The strength of acids and bases depends on the number of H+ ions and OH- ions produced, respectively. Let us understand this with the help of an example. If we take hydrogen chloride and acetic acid of the same concentration, say one molar, then these produce different amounts of H+ ions. Acids that give rise to more H+ ions are said to be strong acids while the ones that give less H+ ions are said to be weak acids. Similarly, if we take two bases of the same concentration, say 1 Molar NaOH and 1 Molar NH4OH, then the base that gives more OH- ions is a strong base and the one that produces less OH- ions are considered a weak base. It is because of the different strengths of the solutions that differentiate them into strong and weak acids and bases.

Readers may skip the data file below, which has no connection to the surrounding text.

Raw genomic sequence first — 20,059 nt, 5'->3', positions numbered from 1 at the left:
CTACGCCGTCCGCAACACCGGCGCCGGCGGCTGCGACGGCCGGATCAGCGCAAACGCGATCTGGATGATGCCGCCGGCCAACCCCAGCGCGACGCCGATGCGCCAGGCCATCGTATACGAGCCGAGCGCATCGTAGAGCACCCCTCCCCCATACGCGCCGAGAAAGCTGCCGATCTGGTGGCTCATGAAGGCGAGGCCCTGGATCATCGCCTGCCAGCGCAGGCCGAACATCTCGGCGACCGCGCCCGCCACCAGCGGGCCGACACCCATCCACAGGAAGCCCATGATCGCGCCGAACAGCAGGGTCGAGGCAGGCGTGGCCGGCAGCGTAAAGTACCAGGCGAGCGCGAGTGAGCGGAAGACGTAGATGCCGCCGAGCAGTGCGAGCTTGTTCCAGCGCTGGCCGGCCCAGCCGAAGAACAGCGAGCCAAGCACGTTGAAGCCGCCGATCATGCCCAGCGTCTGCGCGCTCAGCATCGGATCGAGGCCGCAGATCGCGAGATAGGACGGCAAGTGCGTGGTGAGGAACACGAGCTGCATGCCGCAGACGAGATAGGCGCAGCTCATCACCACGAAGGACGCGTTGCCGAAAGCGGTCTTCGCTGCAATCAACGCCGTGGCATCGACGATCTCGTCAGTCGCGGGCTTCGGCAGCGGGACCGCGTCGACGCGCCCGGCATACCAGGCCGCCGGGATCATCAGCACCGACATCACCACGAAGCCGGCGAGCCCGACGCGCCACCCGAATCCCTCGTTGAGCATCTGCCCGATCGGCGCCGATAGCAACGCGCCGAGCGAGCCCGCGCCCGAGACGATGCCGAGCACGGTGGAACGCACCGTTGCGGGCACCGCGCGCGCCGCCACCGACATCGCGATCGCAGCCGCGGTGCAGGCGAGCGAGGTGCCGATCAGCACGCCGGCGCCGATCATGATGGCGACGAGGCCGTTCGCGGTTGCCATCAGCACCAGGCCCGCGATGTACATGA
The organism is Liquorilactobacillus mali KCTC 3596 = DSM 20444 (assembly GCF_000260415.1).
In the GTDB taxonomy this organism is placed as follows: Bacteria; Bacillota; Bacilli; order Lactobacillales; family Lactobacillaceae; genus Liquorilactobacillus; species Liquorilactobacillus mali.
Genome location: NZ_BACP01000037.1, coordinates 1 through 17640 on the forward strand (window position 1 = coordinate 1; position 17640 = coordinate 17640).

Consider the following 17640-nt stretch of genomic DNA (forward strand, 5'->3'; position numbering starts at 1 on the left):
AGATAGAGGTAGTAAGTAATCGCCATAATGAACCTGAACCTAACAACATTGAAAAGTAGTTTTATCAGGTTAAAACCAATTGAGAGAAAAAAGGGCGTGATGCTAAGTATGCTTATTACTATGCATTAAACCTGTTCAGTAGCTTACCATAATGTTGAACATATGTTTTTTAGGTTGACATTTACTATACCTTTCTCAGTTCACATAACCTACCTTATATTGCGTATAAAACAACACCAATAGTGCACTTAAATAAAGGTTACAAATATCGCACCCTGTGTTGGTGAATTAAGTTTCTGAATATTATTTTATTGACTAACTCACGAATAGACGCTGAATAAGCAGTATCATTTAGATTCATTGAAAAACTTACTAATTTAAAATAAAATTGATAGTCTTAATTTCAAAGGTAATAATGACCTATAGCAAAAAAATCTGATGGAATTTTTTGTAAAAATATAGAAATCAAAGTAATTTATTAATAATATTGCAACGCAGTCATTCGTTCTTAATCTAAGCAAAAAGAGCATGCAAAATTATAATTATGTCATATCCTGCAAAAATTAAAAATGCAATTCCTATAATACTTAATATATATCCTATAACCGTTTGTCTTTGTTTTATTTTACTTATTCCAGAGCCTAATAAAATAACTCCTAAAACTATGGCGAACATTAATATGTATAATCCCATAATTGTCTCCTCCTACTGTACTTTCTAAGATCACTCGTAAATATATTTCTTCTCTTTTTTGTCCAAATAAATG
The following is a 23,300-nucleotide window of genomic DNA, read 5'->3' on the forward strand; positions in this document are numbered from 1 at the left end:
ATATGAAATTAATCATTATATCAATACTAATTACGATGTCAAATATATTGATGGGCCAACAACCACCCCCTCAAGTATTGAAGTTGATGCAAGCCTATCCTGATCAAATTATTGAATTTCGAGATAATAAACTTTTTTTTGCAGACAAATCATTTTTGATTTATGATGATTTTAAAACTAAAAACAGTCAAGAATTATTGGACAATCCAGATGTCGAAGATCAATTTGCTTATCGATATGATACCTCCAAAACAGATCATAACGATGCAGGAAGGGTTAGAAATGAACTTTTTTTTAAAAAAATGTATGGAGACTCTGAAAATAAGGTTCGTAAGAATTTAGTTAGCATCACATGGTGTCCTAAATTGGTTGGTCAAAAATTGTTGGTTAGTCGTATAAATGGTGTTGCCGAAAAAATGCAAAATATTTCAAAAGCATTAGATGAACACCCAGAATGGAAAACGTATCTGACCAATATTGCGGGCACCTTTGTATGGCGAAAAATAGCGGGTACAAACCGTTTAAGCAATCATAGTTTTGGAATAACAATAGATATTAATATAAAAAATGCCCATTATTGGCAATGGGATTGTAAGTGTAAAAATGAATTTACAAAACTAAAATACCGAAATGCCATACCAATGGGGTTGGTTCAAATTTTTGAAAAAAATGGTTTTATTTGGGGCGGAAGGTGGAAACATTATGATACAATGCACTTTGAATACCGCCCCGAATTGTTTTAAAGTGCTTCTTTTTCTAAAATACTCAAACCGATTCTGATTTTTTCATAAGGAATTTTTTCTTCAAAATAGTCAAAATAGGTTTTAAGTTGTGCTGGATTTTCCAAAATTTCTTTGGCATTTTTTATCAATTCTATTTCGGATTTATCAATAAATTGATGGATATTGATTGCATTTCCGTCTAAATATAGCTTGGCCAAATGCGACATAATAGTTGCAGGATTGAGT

How do Acid and Base react with metals?
Generally, acids react with metals to form salt and release hydrogen gas. For example, when dilute sulphuric acid reacts with zinc granules, zinc sulfate is formed and hydrogen gas is released. Metal displaces hydrogen from the acid.
Similarly strong base like sodium hydroxide reacts with zinc granules to form sodium zincate along with the evolution of hydrogen gas. This reaction is not possible with all the metals.
Here in this module we will study about reactions of acids and bases with each other.
- Take about 2 ml of dilute NaOH solution in a test tube and add two drops of phenolphthalein solution.
- You will observe that The color of the solution becomes pink.
- Now add dilute HCl solution to this solution drop by drop.
- The Colour of the solution now changes to colorless from pink.